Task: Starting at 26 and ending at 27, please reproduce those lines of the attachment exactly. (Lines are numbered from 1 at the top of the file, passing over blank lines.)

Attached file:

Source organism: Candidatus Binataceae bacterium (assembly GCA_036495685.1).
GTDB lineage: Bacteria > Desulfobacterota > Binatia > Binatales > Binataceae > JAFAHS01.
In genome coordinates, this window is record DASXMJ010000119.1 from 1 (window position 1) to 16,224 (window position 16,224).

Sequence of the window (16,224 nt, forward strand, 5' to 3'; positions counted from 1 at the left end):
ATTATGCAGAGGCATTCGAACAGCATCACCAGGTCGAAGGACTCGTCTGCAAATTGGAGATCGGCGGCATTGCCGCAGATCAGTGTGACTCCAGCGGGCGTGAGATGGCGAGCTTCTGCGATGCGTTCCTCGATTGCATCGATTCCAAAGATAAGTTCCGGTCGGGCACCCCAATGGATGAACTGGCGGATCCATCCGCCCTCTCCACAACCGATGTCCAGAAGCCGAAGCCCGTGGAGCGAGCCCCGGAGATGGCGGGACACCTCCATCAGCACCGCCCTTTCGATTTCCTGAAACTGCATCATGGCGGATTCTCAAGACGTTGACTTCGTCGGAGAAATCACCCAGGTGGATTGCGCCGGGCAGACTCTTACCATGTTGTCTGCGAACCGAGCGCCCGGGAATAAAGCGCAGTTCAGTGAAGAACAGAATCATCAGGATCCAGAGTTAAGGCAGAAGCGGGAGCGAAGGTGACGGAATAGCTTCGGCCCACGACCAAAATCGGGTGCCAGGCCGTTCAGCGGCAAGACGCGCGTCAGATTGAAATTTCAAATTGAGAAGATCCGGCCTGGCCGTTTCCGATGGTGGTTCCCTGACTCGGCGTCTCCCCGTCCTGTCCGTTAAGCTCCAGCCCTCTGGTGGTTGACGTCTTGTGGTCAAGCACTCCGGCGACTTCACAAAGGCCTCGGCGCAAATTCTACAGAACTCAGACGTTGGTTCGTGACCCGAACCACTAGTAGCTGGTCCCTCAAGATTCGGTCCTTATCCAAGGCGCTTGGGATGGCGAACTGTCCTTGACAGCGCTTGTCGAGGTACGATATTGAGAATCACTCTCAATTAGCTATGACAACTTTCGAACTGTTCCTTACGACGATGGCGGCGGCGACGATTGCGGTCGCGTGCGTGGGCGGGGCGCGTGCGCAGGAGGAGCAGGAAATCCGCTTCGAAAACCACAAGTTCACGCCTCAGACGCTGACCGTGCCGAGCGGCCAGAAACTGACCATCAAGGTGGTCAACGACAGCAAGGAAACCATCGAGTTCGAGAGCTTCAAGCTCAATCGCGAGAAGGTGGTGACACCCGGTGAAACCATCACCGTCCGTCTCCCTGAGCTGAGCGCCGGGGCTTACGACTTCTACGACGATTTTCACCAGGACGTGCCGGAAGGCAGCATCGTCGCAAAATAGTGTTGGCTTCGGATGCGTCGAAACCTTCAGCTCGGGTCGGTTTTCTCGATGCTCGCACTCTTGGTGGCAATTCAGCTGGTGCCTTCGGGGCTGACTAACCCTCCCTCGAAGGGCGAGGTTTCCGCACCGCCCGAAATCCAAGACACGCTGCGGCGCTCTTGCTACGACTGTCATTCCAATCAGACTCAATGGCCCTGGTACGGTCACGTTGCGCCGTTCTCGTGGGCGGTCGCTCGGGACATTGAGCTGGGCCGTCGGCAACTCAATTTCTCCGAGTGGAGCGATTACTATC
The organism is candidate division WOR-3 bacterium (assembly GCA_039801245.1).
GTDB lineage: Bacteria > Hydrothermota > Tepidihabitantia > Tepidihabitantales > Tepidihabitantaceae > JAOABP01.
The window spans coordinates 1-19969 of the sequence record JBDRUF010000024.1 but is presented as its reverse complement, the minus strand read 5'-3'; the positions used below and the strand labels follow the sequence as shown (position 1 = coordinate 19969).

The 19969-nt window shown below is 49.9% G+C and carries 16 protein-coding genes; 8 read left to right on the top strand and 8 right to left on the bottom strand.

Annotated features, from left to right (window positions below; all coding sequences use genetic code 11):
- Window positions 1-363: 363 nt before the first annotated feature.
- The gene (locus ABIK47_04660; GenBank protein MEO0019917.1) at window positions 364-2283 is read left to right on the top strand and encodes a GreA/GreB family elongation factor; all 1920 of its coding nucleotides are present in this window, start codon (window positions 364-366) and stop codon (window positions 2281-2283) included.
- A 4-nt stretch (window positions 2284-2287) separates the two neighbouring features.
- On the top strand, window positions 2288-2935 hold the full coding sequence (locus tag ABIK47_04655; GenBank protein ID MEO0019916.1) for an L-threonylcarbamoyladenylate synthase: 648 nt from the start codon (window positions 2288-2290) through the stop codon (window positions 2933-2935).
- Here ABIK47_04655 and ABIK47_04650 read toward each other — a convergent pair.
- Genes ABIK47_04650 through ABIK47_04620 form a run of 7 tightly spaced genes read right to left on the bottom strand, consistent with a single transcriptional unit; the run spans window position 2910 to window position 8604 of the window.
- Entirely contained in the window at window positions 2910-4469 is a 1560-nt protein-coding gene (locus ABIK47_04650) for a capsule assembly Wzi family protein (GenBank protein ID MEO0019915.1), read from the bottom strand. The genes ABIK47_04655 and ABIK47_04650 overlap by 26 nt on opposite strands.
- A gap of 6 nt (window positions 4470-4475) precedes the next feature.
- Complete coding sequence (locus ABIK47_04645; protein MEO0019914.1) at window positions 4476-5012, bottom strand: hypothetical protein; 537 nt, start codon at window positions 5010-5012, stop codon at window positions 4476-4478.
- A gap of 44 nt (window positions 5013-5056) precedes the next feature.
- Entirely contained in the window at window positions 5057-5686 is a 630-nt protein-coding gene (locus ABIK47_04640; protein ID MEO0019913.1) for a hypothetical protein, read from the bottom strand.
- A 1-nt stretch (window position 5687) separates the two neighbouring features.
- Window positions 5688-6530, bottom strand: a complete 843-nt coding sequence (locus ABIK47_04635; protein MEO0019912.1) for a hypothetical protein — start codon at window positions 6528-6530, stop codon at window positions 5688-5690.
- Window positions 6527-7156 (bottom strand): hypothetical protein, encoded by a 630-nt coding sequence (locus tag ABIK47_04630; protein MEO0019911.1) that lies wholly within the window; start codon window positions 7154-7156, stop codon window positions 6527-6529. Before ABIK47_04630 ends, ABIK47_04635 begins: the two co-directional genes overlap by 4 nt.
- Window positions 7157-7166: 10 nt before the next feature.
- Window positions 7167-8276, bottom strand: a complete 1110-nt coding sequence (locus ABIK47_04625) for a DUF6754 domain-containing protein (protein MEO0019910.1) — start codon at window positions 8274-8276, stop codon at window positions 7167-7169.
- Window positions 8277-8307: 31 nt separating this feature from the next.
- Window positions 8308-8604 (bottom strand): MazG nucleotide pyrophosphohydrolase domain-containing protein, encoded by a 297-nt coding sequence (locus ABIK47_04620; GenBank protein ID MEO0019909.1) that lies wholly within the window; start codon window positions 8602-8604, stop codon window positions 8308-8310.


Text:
- Window positions 7167-8276, bottom strand: a complete 1110-nt coding sequence (locus ABIK47_04625) for a DUF6754 domain-containing protein (protein MEO0019910.1) — start codon at window positions 8274-8276, stop codon at window positions 7167-7169.
- Window positions 8277-8307: 31 nt separating this feature from the next.